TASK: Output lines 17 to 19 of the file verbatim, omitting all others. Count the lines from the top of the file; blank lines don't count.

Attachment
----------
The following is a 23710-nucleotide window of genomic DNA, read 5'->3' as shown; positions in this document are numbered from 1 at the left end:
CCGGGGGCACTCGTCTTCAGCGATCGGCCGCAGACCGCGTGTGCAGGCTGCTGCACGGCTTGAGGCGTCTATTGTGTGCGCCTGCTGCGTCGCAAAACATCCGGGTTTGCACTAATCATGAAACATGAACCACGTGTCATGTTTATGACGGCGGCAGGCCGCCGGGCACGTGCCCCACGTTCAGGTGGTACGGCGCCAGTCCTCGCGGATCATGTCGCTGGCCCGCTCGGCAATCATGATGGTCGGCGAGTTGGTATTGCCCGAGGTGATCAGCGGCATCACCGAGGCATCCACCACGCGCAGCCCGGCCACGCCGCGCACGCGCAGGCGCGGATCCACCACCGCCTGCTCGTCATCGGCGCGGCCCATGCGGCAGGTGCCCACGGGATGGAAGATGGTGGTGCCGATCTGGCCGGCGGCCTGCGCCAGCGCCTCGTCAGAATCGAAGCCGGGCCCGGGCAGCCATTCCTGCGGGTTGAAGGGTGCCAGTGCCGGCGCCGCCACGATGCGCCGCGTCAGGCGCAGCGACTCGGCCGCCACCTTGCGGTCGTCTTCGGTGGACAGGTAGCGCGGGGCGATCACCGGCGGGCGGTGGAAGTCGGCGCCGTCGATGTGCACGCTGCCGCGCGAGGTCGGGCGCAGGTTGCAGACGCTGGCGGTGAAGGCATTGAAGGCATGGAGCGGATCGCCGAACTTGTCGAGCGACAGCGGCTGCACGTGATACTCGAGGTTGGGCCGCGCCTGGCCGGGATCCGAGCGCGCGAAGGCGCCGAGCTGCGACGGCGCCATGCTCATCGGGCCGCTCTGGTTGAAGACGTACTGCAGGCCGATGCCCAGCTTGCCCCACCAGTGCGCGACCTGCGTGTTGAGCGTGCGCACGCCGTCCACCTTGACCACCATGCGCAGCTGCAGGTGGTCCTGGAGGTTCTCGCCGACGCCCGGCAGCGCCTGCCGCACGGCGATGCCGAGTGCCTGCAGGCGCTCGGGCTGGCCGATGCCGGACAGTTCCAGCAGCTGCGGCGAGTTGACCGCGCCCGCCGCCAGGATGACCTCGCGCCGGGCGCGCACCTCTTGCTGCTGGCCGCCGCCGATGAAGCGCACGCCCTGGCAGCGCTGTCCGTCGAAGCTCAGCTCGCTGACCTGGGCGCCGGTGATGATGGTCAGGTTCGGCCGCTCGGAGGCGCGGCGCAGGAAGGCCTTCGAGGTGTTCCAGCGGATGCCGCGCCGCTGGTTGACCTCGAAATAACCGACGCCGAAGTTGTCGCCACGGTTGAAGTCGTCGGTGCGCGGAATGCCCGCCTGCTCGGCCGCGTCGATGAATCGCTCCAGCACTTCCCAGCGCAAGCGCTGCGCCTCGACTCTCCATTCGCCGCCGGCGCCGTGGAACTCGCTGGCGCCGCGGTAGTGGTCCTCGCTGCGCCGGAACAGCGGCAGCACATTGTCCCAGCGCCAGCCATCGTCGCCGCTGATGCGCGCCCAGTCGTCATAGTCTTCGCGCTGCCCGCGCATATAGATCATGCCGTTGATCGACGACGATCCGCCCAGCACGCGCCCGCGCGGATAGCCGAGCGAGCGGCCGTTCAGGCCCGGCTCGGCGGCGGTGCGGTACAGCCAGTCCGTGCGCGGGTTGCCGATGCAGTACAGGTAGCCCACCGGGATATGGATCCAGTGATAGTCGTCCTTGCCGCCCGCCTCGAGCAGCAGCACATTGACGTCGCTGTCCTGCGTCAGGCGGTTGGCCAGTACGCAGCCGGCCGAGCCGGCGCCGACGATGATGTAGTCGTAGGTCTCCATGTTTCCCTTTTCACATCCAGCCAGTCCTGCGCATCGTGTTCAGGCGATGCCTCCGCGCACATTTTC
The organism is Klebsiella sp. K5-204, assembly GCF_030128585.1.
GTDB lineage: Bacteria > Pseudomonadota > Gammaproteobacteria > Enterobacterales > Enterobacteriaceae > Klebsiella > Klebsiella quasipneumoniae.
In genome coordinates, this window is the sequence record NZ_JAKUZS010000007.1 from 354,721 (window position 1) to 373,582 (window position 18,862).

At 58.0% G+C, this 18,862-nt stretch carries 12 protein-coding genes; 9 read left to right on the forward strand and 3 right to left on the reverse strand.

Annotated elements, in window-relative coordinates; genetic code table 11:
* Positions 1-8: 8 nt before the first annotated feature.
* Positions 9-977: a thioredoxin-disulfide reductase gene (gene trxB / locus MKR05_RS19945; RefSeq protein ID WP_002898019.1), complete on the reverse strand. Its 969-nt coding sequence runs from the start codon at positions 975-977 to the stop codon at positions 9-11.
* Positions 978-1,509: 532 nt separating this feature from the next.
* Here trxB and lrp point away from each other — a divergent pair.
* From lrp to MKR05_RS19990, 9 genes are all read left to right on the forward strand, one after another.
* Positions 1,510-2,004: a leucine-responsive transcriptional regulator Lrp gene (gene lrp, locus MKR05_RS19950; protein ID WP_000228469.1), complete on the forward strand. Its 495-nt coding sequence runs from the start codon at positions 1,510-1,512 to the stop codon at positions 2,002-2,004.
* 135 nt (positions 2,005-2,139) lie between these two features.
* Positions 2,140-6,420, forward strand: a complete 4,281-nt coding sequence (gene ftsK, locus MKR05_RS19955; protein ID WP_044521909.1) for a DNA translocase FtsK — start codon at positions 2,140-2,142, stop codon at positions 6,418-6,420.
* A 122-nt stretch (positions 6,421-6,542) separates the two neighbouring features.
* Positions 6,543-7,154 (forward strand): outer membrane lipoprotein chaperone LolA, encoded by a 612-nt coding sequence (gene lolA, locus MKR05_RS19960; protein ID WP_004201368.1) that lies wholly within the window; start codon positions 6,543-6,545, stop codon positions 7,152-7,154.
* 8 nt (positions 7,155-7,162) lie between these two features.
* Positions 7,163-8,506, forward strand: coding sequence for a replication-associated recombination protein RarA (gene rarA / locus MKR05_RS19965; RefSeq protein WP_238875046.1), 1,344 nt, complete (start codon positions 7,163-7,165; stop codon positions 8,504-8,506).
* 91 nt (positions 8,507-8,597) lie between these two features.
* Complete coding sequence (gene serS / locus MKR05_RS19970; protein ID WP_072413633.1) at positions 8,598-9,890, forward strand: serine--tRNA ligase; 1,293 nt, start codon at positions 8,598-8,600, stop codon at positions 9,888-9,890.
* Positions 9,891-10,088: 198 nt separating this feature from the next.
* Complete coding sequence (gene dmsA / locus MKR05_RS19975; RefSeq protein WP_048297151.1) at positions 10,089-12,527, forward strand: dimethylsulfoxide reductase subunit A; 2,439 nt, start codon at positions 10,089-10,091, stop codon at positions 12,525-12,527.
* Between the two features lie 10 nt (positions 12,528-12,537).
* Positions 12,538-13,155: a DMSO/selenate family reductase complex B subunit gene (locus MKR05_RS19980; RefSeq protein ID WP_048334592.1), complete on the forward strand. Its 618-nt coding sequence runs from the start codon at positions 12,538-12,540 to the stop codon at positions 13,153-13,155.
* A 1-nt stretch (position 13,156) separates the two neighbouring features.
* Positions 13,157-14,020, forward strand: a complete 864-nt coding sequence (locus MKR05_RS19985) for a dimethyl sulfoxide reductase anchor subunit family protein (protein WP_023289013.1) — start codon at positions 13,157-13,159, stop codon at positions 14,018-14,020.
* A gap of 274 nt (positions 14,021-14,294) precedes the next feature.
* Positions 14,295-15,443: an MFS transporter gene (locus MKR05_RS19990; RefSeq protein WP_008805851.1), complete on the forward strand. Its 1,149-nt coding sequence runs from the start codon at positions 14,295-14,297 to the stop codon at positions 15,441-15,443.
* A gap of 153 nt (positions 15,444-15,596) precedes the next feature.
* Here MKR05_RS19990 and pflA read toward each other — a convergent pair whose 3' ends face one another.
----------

* Positions 6,543-7,154 (forward strand): outer membrane lipoprotein chaperone LolA, encoded by a 612-nt coding sequence (gene lolA, locus MKR05_RS19960; protein ID WP_004201368.1) that lies wholly within the window; start codon positions 6,543-6,545, stop codon positions 7,152-7,154.
* 8 nt (positions 7,155-7,162) lie between these two features.
* Positions 7,163-8,506, forward strand: coding sequence for a replication-associated recombination protein RarA (gene rarA / locus MKR05_RS19965; RefSeq protein WP_238875046.1), 1,344 nt, complete (start codon positions 7,163-7,165; stop codon positions 8,504-8,506).